We Must Have Progress on Ivory Bans

Five tons of ivory worth around 10 million euros ($14 million) wait to be burnt on June 27, 2011 in Libreville to mark his go
Five tons of ivory worth around 10 million euros ($14 million) wait to be burnt on June 27, 2011 in Libreville to mark his government's commitment to battling poachers and saving elephants. The pyre that was kindled in the capital Libreville represented the west African nation's entire government stockpile and would have required the killing of some 850 elephants. AFP PHOTO / WILS YANICK MANIENGUI (Photo credit should read WILS YANICK MANIENGUI/AFP/GettyImages)

They say "perfection is the enemy of the good," and the quest for perfection in animal protection legislation is a numbing, head-banging concept. There are too many vested interests; too many antagonistic legislators; too many hurdles. But, in the past two decades, we have collectively become much more adroit in our approach to the political and legislative process as it pertains to animals. We've had success at the federal level and we've seen a raft of bills introduced across America in various states to address animal cruelty and conservation threats. The incremental changes we are making are building blocks and we can add to each accomplishment to produce an outcome that saves lives and prevents suffering. Every effort matters--and every step forward, no matter how small, is part of the path toward significant change.

Last year, more than 20 states introduced bills to ban or restrict the trade in ivory and rhino horn. Over and over, we were asked by legislators why these bills mattered, and how they could possibly help save animals thousands of miles away. And, despite resounding evidence that shutting down the ivory trade everywhere is important, most of these bills died.

So, do we admit defeat and decide that passing this legislation is impossible in many states? Or, do we move forward with a little bit of compromise, with a willingness to meet legislators halfway on some issues, and a determination to get the best law we can on the books--even if imperfect?
We move forward, always.

Because, case after case shows us that we urgently need these laws on the books, even if not every element is ideal. The news last week handed us a crystal clear example. In a district court in Buffalo, New York, a 77-year-old man, Ferdinand Krizan, pled guilty to trafficking in elephant tusks bought from an auction house in Montreal, imported to New York, and then sold on, with others, to a buyer in Massachusetts. He also allegedly trafficked in narwhal tusks. New York has an ivory law, but Massachusetts does not yet.

As long as there are states that allow the sale of ivory, elephants (and, indeed, other species) are going to be killed and their parts will be laundered into this deadly trade.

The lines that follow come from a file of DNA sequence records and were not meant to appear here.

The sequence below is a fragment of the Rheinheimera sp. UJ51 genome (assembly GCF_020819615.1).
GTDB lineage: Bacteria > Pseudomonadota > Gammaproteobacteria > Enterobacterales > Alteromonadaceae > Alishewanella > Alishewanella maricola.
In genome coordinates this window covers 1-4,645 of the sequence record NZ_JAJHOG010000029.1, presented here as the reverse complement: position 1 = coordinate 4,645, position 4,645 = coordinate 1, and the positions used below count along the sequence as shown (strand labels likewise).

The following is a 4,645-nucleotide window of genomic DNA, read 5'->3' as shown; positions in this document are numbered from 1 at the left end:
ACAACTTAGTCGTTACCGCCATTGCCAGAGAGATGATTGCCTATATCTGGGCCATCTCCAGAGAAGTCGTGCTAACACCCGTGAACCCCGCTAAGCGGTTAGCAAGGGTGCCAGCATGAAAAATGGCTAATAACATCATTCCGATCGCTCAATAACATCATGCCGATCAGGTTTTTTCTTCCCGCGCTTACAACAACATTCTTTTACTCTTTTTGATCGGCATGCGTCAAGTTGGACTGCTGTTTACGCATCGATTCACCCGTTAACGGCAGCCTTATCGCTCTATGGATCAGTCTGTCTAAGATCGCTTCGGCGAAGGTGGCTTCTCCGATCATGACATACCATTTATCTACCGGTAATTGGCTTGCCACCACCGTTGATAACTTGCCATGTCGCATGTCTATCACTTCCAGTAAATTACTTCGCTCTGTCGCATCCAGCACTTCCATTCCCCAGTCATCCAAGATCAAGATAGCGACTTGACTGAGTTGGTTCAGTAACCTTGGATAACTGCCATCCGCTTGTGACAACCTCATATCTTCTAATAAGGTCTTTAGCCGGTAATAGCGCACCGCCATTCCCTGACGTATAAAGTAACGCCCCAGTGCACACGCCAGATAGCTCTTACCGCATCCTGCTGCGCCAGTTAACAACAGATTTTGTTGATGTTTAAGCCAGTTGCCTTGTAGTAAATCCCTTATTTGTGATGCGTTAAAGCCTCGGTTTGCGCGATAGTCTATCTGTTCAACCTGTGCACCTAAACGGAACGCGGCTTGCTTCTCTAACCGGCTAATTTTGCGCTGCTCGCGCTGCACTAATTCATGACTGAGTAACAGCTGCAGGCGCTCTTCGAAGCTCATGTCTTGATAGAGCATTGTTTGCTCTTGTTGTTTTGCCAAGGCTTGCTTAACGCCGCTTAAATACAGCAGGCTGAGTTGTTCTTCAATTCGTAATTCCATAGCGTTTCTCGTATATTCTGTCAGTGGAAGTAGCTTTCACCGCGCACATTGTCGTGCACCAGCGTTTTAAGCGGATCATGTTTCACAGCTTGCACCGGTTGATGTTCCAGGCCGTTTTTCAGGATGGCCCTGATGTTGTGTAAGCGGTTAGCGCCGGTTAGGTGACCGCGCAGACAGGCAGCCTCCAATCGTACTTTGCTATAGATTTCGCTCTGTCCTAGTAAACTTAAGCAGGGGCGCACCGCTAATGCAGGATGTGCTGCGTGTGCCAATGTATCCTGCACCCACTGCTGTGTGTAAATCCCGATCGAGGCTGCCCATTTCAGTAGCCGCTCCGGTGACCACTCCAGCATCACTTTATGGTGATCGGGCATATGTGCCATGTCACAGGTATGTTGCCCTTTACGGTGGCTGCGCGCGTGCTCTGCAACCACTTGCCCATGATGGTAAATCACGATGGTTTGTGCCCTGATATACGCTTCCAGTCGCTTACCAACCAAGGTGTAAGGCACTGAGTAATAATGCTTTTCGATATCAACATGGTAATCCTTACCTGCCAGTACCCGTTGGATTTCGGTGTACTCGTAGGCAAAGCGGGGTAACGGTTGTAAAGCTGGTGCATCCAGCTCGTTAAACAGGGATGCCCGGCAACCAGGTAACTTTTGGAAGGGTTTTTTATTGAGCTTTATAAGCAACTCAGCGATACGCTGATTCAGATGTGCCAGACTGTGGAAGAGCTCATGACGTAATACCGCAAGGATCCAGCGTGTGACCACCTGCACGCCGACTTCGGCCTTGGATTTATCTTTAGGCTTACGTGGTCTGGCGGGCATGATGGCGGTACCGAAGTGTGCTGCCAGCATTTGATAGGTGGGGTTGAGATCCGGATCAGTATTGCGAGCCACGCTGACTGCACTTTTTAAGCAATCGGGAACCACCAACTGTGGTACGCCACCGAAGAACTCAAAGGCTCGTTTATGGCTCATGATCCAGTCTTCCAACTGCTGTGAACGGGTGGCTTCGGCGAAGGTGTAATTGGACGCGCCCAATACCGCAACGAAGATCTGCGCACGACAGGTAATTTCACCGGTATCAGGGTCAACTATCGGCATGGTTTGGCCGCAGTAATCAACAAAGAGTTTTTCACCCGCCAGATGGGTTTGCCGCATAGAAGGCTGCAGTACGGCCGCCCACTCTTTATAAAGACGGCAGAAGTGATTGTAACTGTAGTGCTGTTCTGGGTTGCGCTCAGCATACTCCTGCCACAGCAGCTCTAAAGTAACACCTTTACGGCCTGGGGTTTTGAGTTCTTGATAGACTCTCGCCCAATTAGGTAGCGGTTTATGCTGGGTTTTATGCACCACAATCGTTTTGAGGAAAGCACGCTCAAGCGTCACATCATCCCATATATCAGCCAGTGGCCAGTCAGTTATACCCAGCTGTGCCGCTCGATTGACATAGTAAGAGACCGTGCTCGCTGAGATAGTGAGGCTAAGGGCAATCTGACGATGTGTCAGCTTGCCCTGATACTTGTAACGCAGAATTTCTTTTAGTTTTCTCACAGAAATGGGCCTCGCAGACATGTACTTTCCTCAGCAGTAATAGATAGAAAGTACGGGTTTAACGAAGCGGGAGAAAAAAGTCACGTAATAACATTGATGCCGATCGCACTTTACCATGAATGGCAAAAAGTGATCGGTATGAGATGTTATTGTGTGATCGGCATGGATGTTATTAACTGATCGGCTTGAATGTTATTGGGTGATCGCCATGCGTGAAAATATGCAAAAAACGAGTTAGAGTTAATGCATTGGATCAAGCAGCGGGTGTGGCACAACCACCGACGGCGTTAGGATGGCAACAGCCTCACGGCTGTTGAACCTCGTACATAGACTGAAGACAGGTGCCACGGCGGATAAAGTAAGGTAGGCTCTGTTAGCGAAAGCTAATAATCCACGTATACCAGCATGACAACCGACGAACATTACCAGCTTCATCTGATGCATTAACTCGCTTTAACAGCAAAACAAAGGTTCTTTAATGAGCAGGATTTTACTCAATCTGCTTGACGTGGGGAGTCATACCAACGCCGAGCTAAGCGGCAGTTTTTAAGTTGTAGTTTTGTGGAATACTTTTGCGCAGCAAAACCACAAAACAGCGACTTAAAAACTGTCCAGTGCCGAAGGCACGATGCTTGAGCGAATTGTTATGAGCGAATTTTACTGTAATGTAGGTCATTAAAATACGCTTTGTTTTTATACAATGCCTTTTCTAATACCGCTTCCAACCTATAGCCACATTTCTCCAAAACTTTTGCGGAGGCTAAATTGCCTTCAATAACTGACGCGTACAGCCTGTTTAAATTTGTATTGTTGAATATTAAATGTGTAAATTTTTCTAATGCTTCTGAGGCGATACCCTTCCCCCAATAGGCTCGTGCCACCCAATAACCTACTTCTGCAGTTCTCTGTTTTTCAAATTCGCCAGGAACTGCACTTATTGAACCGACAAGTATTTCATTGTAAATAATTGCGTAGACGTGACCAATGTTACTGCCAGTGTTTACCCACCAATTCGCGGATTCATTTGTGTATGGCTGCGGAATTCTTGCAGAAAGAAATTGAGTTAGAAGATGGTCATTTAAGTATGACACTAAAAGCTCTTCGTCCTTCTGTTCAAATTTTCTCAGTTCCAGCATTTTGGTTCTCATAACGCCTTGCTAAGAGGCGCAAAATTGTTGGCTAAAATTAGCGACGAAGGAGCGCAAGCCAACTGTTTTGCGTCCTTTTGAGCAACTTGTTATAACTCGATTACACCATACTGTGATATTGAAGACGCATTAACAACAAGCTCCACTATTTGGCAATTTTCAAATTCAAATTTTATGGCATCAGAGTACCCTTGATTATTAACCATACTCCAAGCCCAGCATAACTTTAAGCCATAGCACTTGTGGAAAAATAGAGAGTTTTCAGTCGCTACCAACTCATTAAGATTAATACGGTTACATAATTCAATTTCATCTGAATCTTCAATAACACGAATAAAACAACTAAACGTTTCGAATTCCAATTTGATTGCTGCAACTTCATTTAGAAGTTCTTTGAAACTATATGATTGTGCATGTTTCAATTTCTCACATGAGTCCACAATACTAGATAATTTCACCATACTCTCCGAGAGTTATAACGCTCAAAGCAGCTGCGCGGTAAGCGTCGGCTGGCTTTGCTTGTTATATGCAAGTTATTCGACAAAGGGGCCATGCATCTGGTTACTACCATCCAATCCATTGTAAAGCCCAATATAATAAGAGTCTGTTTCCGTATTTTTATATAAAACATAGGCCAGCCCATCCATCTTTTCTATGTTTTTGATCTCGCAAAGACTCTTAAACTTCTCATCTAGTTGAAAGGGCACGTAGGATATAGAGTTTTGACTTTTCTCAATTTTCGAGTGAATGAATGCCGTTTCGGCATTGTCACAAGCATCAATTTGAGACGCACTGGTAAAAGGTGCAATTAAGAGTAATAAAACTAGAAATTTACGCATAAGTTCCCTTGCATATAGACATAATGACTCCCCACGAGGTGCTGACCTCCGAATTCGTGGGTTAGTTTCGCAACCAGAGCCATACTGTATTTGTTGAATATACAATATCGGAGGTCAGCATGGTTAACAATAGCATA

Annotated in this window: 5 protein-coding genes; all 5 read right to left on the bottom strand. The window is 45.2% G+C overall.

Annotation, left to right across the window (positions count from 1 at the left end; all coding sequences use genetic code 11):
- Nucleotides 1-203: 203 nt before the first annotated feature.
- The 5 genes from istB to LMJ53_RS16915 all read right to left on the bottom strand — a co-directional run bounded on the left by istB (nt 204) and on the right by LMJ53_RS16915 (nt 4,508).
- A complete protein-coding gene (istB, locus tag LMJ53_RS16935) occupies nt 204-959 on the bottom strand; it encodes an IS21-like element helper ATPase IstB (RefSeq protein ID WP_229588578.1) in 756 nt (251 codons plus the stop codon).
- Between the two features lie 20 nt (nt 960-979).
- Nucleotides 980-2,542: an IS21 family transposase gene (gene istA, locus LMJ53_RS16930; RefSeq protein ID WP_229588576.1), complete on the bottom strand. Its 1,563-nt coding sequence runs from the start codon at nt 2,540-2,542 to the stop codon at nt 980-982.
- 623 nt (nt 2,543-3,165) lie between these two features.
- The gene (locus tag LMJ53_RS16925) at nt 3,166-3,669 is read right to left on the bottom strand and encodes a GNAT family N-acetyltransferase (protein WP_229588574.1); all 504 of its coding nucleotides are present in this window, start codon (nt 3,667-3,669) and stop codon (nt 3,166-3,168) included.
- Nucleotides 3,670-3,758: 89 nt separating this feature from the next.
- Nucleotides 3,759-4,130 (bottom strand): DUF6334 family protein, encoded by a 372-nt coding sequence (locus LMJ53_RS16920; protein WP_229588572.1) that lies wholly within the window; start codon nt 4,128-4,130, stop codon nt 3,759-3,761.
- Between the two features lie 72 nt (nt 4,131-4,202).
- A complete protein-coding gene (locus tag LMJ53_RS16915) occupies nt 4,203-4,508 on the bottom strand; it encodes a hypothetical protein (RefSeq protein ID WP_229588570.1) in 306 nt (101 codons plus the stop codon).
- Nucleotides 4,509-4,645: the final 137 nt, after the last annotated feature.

We know that this happens often. In 2014, an antiques shop dealer in Philadelphia was sentenced to prison for smuggling elephant ivory from West Africa into the U.S., staining the ivory brown to make it look older and therefore pass it off as antique. A few years earlier, someone in Nantucket was charged with importing elephant ivory and whale teeth into the U.S. together, presumably as a means of covering up the fact that he was trafficking in illegal ivory.

These are, of course, only some of the incidents that we know about and that have been prosecuted. Presumably, there are many, many others that go undetected, where savvy criminals use the loopholes in the current legal system to ply their unscrupulous activity. We know that, often, the simple answer is the best answer--and that is to institute the strongest possible prohibitions on the trade in imperiled wildlife parts and products.

Since January 2012, more than 141,000 elephants have been killed in Africa, suggesting that the poaching crisis is, once again, escalating out of control. Every effort matters in the fight to shut down the ivory market--in every nation, state, and city. There are efforts at the federal level to address some of these concerns, alongside bills in states such as Massachusetts, Maryland, Hawaii, Delaware, Vermont, and the District of Columbia. Successfully walking that tightrope in these states between ideal, unequivocal prohibitions and legislative reticence can mean the difference between life and death for animals who may be the victims of criminals who exploit current opportunities for trafficking.

We may not walk away with a perfect outcome, but passing a law--even one with exemptions--means we will have a basis for further progress. And, we will always seize every opportunity for progress when that means we take a step closer toward keeping wildlife in the wild.

Keep Wildlife in the Wild,